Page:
In case you missed it, today is the 76th anniversary of the liberation of Auschwitz and thus it is Holocaust Memorial Day. At 8 PM tonight we will light a candle at the Welsh Hovel as I hope that you all will wherever you are. It is important that we remind the younger generation of the sheer horrors of what went on, so that man’s inhumanity to man cannot be expressed in such a vile way again. The problem is that people are forgetting or perhaps just don’t know at all.
We see that in the way that language is debased. It is now normal for those on the left, especially younger folks, to use words such as fascist and Nazi as a simple term of abuse for those with whom they disagree, especially those who support Donald Trump, Brexit or aren’t so keen on their teenage daughter being thrashed on the basketball court and then sharing a shower with a six foot bearded girl with a penis called Barry. Such language fails to grasp the idea that real Nazis killed six million Jews, 20,000 LGBT folk, 50,000 Roma and millions of slavs. Among the six million were almost the entire families of two of daughter Olaf’s godparents. The Nazis also killed my great uncle Francis Cochrane who volunteered to fight evil and died in the deserts of Egypt.
By calling those they disagree with Nazis, folks diminish the perceptions of the true evil of the real Nazis. And the level of ignorance about what those real Nazis did is horrifying.
A survey of Americans aged 18-39 came out last Autumn and showed:
48% could not name a single concentration camp or ghetto established during the second world war, not even Auschwitz
23% said they believed the Holocaust was a myth, or had been exaggerated, or they weren’t sure.
63% of respondents did not know 6 million Jews were murdered during the Holocaust and 36% thought 2 million or fewer had been killed.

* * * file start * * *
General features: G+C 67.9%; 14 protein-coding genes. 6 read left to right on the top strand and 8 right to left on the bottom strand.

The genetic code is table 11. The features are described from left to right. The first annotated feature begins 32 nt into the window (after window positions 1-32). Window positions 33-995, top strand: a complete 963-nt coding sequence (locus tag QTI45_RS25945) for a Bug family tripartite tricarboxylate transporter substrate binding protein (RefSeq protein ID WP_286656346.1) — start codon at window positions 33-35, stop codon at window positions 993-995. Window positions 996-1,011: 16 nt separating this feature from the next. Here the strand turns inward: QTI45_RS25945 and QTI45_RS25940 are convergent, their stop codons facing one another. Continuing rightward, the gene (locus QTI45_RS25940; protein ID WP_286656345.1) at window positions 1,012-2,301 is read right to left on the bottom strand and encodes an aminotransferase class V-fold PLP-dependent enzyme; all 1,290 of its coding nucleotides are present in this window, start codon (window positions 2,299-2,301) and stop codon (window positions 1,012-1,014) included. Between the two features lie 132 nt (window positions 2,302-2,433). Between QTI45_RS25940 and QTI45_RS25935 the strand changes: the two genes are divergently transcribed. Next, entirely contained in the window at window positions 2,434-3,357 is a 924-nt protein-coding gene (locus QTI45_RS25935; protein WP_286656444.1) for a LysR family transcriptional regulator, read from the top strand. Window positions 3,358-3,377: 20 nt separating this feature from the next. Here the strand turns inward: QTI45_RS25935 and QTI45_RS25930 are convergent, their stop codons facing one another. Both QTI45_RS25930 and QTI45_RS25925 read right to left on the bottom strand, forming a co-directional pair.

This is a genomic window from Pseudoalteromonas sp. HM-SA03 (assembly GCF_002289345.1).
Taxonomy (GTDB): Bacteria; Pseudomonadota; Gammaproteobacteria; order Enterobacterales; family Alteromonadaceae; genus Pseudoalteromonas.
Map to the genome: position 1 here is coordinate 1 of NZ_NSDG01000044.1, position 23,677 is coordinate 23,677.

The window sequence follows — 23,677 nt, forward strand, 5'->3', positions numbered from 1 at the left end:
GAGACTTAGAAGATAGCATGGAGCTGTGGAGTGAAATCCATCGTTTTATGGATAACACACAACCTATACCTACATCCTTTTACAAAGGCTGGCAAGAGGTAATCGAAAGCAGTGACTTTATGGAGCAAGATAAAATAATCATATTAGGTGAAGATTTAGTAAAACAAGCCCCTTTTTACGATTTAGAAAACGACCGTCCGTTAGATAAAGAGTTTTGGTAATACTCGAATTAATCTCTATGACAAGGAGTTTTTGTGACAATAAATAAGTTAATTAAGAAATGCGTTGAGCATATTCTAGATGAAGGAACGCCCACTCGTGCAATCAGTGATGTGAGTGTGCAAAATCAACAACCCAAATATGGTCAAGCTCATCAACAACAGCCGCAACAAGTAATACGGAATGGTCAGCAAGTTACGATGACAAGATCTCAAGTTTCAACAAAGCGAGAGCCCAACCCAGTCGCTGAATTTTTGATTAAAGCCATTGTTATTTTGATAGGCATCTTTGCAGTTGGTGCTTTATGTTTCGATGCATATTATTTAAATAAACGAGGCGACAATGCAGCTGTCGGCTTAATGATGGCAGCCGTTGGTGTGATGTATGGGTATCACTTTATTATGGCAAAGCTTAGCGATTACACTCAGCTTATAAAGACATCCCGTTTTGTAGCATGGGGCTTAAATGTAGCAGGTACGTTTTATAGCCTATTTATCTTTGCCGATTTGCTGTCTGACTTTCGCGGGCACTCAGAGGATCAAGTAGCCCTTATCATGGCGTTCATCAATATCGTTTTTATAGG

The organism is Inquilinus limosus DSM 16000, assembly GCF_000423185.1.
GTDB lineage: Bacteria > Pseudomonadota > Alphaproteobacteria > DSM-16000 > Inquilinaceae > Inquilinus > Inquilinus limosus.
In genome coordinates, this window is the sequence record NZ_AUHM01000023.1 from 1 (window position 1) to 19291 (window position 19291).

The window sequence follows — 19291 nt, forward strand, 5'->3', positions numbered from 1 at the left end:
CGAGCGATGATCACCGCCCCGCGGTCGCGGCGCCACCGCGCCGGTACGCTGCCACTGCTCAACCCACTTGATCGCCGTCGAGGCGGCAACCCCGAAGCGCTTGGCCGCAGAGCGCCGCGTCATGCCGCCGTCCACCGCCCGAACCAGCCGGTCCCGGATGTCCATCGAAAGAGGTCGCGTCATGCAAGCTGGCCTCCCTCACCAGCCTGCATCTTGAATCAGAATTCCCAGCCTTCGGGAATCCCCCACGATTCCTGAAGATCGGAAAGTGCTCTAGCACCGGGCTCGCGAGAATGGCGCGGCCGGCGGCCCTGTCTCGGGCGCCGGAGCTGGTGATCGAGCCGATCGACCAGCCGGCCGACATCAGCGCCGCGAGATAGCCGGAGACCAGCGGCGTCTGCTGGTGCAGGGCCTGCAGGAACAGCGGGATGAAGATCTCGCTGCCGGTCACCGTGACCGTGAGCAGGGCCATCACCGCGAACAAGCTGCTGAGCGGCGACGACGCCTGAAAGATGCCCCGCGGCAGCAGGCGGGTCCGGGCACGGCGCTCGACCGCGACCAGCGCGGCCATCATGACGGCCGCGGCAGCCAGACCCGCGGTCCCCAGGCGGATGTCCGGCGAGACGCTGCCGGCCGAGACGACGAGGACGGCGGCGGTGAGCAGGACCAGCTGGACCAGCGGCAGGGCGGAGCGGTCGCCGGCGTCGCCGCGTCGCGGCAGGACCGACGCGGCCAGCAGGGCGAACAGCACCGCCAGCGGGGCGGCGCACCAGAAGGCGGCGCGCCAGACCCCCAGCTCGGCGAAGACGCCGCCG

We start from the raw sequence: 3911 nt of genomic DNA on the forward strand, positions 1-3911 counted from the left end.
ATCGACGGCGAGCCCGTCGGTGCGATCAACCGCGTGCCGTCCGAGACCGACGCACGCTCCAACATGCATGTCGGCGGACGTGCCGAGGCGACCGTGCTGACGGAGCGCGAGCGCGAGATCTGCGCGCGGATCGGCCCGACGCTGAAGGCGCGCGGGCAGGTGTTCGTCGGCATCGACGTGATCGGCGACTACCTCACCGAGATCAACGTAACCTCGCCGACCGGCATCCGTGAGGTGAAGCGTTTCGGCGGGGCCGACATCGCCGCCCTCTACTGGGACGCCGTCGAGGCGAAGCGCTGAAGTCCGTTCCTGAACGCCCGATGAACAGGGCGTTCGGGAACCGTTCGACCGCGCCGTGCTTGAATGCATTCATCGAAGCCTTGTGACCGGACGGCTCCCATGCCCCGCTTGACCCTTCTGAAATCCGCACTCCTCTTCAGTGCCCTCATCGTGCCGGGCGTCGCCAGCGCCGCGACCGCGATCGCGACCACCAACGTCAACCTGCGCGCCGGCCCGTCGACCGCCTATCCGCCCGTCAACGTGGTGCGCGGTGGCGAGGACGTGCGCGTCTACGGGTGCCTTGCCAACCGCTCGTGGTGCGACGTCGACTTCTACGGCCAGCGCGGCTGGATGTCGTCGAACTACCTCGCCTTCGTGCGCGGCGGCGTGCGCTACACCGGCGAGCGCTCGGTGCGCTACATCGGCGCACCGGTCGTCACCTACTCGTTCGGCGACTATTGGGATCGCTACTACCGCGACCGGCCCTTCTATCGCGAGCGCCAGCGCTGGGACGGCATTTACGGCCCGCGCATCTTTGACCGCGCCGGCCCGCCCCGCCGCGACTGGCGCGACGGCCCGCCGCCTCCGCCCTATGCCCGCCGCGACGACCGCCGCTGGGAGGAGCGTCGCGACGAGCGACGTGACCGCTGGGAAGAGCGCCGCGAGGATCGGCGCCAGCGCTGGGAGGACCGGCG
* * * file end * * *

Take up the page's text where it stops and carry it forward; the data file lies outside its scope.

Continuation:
11% believed that Jews had caused the Holocaust.
Would the UK statistics be vastly different? I would hope so. The US has always been a little insular. But I suspect that far too many young folks here would give incorrect answers.
For what it is worth I tested my wife who is an intelligent academic and she was able to name just one camp ( Auschwitz). My teenage daughter did twice as well as she also came up with Belsen. When I said that there were 40,000 camps and ghettos both were shocked. Shocked at the scale of what went on but also at the clear implication of national guilt. If you have one camp or ghetto for every 2,000 people in Germany, the idea that the people of Germany could have been unaware if not in some way complicit in what went on, in the disappearance of 2 million of their neighbours, is just inconceivable.
But then, of course, the Allies were also aware. It was mentioned in parliament. We knew and shamefully we did almost nothing to even slow down the process of genocide. Partly that was because far too many of us were not so much anti-semitic but just not terribly bothered about the Jews. And in occupied Europe far too many locals assisted the Germans with the holocaust, some as they were just obeying orders, others – usually in the East – with some degree of enthusiasm.
Few folk emerge with great credit from what happened. The sheer numbers are not the true horror it is the individual tales and pictures. Vist the website of somewhere such as Yad Vashem and you will see faces of little boys and girls the same ages as my youngest two ( 4 years and 2 months respectively), faces with names attached and places of birth and you learn that they went to Auschwitz or another camp on a given date and “did not survive selection”. That means they were walked or carried from the train straight to the gas chambers.
I can barely bring myself to look at those sort of pictures any more. It is just too dreadful to think about and raises just so many questions.
But we must look. We must remember and teach our kids all about it and why this sort of thing must never be allowed to happen again. Light your candle at 8 PM tonight.